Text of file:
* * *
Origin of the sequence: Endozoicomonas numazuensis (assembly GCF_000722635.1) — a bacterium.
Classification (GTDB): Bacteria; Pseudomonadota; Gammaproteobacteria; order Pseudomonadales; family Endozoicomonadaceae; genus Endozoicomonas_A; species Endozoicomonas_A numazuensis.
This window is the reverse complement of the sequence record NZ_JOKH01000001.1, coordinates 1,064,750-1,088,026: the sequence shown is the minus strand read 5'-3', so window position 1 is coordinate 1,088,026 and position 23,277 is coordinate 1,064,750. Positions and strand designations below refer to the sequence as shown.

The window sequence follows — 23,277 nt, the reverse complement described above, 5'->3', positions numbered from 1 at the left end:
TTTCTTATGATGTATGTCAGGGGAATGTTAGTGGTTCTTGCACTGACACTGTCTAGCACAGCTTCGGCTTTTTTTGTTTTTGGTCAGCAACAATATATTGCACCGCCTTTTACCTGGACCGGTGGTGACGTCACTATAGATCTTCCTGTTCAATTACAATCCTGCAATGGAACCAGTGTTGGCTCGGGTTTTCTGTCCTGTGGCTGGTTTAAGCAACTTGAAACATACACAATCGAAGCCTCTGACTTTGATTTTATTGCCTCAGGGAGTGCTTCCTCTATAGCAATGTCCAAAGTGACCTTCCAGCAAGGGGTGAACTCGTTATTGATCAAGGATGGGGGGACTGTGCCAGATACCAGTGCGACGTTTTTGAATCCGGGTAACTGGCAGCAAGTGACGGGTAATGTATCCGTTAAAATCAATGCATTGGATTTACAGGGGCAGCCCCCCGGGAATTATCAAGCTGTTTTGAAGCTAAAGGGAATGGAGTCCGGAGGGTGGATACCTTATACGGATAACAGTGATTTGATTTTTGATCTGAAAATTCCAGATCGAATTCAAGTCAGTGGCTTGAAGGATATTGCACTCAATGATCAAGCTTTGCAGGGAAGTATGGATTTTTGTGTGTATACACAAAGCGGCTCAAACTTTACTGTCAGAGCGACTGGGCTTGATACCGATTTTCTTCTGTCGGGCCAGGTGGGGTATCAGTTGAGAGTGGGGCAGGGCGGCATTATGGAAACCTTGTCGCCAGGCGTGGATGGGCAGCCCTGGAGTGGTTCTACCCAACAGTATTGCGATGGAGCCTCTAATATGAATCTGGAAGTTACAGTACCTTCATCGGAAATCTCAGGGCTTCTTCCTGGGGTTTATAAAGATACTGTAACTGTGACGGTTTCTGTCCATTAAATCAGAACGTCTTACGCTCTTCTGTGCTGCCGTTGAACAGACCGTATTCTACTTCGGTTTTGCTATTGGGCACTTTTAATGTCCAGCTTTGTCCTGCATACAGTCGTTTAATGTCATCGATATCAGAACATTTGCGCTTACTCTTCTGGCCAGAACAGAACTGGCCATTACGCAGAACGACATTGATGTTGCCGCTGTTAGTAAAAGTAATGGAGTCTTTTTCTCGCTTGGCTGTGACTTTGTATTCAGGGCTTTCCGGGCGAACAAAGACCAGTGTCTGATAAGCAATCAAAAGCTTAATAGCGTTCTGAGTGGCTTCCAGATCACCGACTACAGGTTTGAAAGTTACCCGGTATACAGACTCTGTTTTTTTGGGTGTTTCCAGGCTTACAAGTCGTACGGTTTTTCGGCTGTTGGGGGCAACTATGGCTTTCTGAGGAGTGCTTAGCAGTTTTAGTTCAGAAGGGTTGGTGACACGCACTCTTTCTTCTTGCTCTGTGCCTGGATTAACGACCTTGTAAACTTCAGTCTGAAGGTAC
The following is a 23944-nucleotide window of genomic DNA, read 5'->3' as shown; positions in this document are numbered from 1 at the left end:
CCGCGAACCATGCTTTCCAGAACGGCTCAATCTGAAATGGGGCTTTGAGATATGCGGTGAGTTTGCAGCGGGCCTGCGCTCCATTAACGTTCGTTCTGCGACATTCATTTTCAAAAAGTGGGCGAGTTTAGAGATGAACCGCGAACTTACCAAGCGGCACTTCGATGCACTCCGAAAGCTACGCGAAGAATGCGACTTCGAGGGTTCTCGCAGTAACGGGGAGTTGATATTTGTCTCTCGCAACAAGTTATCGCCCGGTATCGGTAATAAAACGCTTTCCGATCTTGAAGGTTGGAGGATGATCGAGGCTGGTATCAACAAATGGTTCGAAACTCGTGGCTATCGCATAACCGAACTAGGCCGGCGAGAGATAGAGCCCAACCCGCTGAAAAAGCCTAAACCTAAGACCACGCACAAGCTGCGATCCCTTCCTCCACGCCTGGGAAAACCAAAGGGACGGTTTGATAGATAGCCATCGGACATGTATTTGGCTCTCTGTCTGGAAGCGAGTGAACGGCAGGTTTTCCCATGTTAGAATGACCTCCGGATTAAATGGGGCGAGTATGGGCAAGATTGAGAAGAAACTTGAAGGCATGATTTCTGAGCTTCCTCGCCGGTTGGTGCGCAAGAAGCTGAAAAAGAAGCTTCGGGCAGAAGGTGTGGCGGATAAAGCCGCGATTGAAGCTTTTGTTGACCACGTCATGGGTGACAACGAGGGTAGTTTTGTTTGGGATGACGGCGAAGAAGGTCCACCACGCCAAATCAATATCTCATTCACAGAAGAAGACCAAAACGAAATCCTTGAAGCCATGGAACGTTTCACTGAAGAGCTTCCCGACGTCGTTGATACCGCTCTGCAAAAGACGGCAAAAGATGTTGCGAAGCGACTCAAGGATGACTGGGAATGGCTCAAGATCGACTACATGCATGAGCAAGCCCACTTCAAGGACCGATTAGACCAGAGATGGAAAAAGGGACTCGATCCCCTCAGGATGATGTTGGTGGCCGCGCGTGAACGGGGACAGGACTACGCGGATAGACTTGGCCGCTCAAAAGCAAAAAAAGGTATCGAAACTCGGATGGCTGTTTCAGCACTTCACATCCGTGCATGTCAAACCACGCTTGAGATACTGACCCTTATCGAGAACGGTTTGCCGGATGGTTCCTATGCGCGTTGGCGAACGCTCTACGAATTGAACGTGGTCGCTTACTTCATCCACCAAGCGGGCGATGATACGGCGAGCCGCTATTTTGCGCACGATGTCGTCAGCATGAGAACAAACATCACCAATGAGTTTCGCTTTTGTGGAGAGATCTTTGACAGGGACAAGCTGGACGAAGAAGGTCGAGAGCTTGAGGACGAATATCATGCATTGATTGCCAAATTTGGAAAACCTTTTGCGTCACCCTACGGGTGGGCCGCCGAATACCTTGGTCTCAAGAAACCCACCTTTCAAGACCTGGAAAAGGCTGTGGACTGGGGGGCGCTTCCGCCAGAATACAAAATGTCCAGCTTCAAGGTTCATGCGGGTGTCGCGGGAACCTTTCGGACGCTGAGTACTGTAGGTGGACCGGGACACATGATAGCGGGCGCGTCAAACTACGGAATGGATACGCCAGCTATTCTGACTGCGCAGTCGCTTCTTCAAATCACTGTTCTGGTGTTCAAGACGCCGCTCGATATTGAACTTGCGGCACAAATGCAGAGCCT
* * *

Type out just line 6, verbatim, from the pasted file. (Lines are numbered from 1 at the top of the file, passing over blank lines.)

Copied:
The following is a 23944-nucleotide window of genomic DNA, read 5'->3' as shown; positions in this document are numbered from 1 at the left end: